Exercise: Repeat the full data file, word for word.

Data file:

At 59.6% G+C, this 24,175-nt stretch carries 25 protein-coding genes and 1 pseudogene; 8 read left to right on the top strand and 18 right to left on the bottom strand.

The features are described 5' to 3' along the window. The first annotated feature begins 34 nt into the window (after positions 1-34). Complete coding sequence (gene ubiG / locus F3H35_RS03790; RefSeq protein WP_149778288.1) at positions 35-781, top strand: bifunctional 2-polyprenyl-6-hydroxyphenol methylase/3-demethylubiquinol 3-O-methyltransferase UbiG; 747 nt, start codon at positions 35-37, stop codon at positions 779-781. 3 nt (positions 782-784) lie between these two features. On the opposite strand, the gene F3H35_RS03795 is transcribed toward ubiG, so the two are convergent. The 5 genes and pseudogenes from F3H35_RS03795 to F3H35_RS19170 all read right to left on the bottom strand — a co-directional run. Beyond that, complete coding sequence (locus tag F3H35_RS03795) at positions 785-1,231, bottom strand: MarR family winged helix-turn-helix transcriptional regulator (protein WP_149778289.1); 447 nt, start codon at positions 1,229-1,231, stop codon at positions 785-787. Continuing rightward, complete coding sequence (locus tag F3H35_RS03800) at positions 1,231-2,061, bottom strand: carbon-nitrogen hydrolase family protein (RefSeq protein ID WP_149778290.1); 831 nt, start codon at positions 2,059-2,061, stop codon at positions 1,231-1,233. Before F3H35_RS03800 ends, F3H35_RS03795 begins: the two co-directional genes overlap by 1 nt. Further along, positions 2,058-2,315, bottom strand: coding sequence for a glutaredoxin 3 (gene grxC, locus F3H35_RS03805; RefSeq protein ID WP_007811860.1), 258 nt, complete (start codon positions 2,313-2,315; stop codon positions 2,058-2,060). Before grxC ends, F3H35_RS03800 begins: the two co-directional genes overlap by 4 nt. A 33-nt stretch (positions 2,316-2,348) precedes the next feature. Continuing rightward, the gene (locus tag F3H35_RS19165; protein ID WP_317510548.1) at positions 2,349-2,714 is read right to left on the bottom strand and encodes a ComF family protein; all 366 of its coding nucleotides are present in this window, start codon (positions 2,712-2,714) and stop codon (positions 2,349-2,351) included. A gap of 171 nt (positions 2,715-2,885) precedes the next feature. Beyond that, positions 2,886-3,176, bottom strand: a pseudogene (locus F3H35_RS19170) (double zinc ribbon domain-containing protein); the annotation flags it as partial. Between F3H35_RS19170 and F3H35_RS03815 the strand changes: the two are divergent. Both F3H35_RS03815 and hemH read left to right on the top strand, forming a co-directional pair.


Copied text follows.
At 59.6% G+C, this 24,175-nt stretch carries 25 protein-coding genes and 1 pseudogene; 8 read left to right on the top strand and 18 right to left on the bottom strand.

The features are described 5' to 3' along the window. The first annotated feature begins 34 nt into the window (after positions 1-34). Complete coding sequence (gene ubiG / locus F3H35_RS03790; RefSeq protein WP_149778288.1) at positions 35-781, top strand: bifunctional 2-polyprenyl-6-hydroxyphenol methylase/3-demethylubiquinol 3-O-methyltransferase UbiG; 747 nt, start codon at positions 35-37, stop codon at positions 779-781. 3 nt (positions 782-784) lie between these two features. On the opposite strand, the gene F3H35_RS03795 is transcribed toward ubiG, so the two are convergent. The 5 genes and pseudogenes from F3H35_RS03795 to F3H35_RS19170 all read right to left on the bottom strand — a co-directional run. Beyond that, complete coding sequence (locus tag F3H35_RS03795) at positions 785-1,231, bottom strand: MarR family winged helix-turn-helix transcriptional regulator (protein WP_149778289.1); 447 nt, start codon at positions 1,229-1,231, stop codon at positions 785-787. Continuing rightward, complete coding sequence (locus tag F3H35_RS03800) at positions 1,231-2,061, bottom strand: carbon-nitrogen hydrolase family protein (RefSeq protein ID WP_149778290.1); 831 nt, start codon at positions 2,059-2,061, stop codon at positions 1,231-1,233. Before F3H35_RS03800 ends, F3H35_RS03795 begins: the two co-directional genes overlap by 1 nt. Further along, positions 2,058-2,315, bottom strand: coding sequence for a glutaredoxin 3 (gene grxC, locus F3H35_RS03805; RefSeq protein ID WP_007811860.1), 258 nt, complete (start codon positions 2,313-2,315; stop codon positions 2,058-2,060). Before grxC ends, F3H35_RS03800 begins: the two co-directional genes overlap by 4 nt. A 33-nt stretch (positions 2,316-2,348) precedes the next feature. Continuing rightward, the gene (locus tag F3H35_RS19165; protein ID WP_317510548.1) at positions 2,349-2,714 is read right to left on the bottom strand and encodes a ComF family protein; all 366 of its coding nucleotides are present in this window, start codon (positions 2,712-2,714) and stop codon (positions 2,349-2,351) included. A gap of 171 nt (positions 2,715-2,885) precedes the next feature. Beyond that, positions 2,886-3,176, bottom strand: a pseudogene (locus F3H35_RS19170) (double zinc ribbon domain-containing protein); the annotation flags it as partial. Between F3H35_RS19170 and F3H35_RS03815 the strand changes: the two are divergent. Both F3H35_RS03815 and hemH read left to right on the top strand, forming a co-directional pair.